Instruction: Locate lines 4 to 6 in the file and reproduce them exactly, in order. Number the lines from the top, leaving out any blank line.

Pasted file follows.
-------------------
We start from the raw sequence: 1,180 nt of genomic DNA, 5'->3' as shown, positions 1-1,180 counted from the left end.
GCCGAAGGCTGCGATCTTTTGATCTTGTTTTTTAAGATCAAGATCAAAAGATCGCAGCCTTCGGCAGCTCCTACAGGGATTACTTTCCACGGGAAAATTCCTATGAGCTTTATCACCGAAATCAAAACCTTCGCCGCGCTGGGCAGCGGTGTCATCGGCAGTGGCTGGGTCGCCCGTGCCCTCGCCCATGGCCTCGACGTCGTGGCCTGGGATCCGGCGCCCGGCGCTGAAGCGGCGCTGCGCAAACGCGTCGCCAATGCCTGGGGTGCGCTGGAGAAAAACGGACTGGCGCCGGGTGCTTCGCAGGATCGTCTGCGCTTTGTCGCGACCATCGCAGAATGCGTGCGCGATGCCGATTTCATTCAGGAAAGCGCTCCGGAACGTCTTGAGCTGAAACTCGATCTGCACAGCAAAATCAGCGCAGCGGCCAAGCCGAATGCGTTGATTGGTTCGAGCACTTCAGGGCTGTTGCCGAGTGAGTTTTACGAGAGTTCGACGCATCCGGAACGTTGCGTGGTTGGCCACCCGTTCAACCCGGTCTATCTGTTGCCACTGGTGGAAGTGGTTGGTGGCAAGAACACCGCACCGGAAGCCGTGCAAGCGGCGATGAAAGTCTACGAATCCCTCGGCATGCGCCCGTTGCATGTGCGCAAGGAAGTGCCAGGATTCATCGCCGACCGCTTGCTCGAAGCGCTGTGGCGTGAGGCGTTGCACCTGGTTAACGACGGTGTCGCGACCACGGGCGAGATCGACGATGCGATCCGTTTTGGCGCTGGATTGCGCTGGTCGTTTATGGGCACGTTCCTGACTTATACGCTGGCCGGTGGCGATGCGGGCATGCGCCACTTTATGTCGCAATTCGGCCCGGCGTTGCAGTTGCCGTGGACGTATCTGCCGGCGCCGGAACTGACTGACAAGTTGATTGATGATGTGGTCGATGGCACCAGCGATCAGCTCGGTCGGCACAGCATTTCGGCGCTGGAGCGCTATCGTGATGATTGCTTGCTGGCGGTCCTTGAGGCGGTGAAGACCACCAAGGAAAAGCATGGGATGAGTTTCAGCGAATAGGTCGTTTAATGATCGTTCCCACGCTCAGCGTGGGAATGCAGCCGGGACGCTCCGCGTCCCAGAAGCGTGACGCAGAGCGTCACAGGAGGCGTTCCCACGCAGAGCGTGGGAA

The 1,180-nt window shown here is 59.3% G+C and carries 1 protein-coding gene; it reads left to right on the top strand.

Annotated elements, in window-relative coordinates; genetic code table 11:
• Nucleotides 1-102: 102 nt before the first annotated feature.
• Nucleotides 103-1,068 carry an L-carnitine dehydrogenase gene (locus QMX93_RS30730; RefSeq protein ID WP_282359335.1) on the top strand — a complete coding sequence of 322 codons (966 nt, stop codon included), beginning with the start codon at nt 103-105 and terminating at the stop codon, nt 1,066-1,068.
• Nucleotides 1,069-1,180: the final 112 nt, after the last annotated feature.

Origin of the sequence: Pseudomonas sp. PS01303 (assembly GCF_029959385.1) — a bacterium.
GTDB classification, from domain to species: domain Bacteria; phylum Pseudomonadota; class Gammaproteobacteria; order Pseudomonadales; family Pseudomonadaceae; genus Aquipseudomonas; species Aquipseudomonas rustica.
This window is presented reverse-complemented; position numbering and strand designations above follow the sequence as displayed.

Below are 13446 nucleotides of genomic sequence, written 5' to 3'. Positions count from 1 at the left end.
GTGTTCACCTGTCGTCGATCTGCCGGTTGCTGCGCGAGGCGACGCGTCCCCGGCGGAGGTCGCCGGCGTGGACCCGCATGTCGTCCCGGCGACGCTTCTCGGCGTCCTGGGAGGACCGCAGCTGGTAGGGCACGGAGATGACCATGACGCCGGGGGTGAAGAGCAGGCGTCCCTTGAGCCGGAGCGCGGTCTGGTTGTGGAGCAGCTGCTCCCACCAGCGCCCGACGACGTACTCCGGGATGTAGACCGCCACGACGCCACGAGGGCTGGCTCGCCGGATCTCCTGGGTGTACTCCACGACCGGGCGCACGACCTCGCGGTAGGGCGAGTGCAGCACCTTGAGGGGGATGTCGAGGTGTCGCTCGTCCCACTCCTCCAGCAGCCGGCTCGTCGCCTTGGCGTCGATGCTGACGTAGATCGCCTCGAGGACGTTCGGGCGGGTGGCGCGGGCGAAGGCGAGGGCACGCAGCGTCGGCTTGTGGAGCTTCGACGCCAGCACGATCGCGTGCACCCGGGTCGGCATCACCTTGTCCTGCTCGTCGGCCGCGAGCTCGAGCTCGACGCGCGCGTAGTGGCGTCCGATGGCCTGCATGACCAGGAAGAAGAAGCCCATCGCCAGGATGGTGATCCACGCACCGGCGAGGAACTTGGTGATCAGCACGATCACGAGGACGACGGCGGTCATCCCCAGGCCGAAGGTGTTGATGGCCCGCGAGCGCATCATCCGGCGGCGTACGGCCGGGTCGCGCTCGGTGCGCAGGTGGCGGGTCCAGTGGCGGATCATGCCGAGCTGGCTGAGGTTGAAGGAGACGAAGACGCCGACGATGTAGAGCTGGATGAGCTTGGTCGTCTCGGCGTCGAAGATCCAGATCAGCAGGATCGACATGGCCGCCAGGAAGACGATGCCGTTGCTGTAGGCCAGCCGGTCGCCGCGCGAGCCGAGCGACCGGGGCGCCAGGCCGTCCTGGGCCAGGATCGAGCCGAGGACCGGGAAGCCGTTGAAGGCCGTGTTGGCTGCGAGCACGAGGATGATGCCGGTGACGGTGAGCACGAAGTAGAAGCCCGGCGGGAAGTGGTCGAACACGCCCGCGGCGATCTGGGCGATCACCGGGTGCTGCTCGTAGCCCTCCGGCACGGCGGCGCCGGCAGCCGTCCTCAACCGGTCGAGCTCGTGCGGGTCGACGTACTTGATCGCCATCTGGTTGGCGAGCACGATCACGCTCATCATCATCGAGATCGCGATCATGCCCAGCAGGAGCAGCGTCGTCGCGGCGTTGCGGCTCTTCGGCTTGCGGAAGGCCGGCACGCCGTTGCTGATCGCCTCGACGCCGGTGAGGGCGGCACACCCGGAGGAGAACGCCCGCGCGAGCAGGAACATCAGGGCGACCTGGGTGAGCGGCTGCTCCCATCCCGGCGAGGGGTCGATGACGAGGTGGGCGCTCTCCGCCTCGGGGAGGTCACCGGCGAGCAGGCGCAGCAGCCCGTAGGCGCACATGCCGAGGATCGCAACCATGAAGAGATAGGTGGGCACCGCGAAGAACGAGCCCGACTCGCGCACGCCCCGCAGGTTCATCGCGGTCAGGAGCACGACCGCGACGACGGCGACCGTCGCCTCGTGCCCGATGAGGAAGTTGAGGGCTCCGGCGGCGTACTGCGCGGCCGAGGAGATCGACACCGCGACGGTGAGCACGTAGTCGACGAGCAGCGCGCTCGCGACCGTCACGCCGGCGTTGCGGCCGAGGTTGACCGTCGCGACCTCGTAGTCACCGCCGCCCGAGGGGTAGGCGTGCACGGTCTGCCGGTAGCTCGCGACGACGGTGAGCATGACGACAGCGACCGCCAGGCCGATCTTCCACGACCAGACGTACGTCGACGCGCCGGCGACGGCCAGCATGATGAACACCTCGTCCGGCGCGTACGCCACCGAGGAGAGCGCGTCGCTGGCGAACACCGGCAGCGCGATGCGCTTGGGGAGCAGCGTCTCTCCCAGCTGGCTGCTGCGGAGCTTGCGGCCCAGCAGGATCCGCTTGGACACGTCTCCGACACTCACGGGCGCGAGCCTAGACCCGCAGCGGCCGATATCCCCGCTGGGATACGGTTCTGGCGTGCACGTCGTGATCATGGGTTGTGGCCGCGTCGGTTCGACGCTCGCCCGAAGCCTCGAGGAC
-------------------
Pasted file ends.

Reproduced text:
Annotated elements, in window-relative coordinates; genetic code table 11:
• Nucleotides 1-102: 102 nt before the first annotated feature.
• Nucleotides 103-1,068 carry an L-carnitine dehydrogenase gene (locus QMX93_RS30730; RefSeq protein ID WP_282359335.1) on the top strand — a complete coding sequence of 322 codons (966 nt, stop codon included), beginning with the start codon at nt 103-105 and terminating at the stop codon, nt 1,066-1,068.